One of my many hobbies is genealogy. I go to a lot of courthouses for research, and inevitably need to copy large documents. I also digitize old records for our counties genealogy society. I purchased a good quality digital camera(20 megapixel with antishake) that can get a decent image of as large as an entire newspaper layout if needed. However, holding the camera manually for digitizing 800 page ledgers didn't work so well. I suppose there are commercial stands out there, but I have always tended to DIY. I kept the design and construction pretty simple, and as small as possible. The size is important mostly because of todays paranoia with security. Whatever I try to carry into a courthouse has to be very unimtimidating and transparent. I also purchased a remote(cable) to trip the shutter, it is fast, and I don't bump the camera doing it.
I apologize for the finished images above, as my good camera is in the pictures and my phone camera leaves a lot to be desired, but mostly my age is the culprit(shaking).
Step 1: Base
Although it looks a little flimsy, the simple two "feet" design is adequate for the load of the camera, and provides clearance for documents up to 28". I used 1 1/2" x 3/8" for the feet, bottom and upright. The braces are 1" x 1/4".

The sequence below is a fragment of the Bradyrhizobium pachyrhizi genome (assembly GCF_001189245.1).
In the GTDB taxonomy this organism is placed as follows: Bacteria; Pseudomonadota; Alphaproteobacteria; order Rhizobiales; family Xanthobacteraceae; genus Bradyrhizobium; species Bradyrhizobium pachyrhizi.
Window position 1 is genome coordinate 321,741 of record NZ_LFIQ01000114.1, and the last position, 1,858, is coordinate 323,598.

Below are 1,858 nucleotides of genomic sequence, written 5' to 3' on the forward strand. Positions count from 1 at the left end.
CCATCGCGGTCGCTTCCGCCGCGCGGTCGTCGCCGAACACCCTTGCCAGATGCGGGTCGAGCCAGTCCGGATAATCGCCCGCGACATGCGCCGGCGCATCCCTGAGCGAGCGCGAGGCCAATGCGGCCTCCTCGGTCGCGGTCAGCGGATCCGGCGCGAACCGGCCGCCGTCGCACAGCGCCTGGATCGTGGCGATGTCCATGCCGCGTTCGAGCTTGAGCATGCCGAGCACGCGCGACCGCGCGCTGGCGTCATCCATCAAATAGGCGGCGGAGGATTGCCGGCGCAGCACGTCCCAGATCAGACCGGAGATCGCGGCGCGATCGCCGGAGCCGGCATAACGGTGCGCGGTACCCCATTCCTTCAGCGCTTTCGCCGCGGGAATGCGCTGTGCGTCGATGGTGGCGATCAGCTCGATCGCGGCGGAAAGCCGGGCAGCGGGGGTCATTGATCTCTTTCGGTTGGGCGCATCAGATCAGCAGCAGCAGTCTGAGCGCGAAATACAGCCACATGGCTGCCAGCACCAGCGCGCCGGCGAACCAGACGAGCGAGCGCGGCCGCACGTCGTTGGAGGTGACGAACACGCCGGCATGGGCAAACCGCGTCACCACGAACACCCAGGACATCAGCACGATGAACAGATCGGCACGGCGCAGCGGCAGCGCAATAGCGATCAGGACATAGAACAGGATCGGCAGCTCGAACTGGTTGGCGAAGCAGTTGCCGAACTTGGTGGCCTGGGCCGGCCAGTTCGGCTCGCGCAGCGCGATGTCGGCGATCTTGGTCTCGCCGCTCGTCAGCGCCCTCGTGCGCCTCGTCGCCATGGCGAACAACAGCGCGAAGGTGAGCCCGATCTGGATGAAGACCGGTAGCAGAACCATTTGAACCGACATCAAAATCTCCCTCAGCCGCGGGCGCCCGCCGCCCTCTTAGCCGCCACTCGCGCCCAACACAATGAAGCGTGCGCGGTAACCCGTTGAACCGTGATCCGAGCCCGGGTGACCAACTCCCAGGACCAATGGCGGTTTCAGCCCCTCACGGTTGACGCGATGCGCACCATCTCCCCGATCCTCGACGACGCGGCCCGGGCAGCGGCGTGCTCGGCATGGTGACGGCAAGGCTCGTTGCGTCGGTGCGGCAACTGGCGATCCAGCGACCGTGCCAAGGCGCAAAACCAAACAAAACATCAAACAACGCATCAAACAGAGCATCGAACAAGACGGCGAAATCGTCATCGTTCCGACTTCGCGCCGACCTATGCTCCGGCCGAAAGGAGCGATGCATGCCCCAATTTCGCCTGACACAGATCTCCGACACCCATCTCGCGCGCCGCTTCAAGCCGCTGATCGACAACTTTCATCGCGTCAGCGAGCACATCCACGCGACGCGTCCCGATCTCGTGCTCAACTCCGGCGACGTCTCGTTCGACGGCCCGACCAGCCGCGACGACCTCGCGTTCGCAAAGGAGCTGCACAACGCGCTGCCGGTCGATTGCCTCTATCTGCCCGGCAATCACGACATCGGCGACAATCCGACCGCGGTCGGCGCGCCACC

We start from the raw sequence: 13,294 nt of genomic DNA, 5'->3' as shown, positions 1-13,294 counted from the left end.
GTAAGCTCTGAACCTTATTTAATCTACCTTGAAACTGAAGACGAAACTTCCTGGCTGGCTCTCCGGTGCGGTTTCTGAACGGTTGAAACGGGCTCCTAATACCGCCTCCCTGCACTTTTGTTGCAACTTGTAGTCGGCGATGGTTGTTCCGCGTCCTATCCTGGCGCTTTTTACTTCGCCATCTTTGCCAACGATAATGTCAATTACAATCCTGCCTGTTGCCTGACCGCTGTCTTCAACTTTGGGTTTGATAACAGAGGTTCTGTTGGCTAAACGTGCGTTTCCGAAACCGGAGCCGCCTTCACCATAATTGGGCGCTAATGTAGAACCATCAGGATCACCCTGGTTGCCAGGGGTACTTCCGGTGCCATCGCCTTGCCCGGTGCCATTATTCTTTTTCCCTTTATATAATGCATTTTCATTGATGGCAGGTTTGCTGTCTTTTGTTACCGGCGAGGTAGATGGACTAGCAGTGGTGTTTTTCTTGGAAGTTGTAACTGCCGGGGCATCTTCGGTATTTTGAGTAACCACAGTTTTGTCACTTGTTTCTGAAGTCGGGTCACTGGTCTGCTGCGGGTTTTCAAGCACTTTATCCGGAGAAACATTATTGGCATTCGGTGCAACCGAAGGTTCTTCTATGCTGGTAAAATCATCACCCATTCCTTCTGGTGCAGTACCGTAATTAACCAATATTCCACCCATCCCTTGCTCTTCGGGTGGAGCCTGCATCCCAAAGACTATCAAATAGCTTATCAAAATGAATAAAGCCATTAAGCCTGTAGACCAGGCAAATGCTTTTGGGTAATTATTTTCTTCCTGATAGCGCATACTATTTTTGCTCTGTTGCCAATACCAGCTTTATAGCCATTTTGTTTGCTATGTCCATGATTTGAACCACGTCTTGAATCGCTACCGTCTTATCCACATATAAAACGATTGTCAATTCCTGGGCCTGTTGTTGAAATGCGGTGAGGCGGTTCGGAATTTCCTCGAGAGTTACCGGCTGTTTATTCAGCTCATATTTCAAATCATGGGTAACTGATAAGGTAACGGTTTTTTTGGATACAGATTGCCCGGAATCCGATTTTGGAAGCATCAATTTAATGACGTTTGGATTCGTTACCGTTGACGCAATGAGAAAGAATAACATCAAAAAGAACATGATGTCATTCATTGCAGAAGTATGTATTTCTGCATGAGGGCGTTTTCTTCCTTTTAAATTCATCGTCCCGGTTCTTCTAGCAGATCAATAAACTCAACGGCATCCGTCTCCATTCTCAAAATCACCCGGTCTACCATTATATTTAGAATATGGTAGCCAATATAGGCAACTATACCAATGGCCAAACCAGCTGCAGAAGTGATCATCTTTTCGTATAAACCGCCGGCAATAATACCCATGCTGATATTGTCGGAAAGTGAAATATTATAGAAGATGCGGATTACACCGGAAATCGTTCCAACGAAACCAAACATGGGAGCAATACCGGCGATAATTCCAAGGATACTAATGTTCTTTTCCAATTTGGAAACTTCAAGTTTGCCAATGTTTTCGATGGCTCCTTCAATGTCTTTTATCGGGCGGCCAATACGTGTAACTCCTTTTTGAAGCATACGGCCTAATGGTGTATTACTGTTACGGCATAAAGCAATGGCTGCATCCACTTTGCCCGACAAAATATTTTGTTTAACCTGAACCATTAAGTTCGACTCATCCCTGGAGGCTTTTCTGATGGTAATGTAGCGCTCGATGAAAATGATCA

The actual piece lengths are not critical, so build to fit your own personal needs. The one I built is a little taller than some might need, and was based on the zoom out limitation of my camera. Experimentation here beforehand will be of benefit.
I countersunk holes for screws to fasten the 3/8" material for the bottom to upright, and bottom to feet joints. I used a micropin(23gauge) nailer to attach the braces since they were smaller.
Step 2: Camera Arm
The design of the camera arm was based on the need to extend, tilt, and secure the camera with standard 1/4-20 threads. My solution was to cut a ready rod and drill a very tight clearance hole length ways through the 3/8" material. I cut out part of the arm specifically to make the drilling easier. The T knob and star knobs are standard off the shelf 1/4", I got mine at Woodsmiths. The T knob is locknuted to the ready rod and is used to screw the rod into the camera mount snugly. The star knob is then tightened against the arm end which pulls the camera tight against the arm(be sure the camera is level by centering the feet in the camera viewfinder.
The yoke at the top of the upright is made from the same material as the upright, and is pretty self explanatory. The extra holes in my pictures are left over from earlier experimentation. The slot for extension in the camera arm is about 3" long, again build to your specific needs. I find that I haven't used it yet. I DO use the tilt adjustment everytime, as the parallax is very apparent if your camera is not centered vertically on the document.
I have used it for several thousand documents already, happy with it.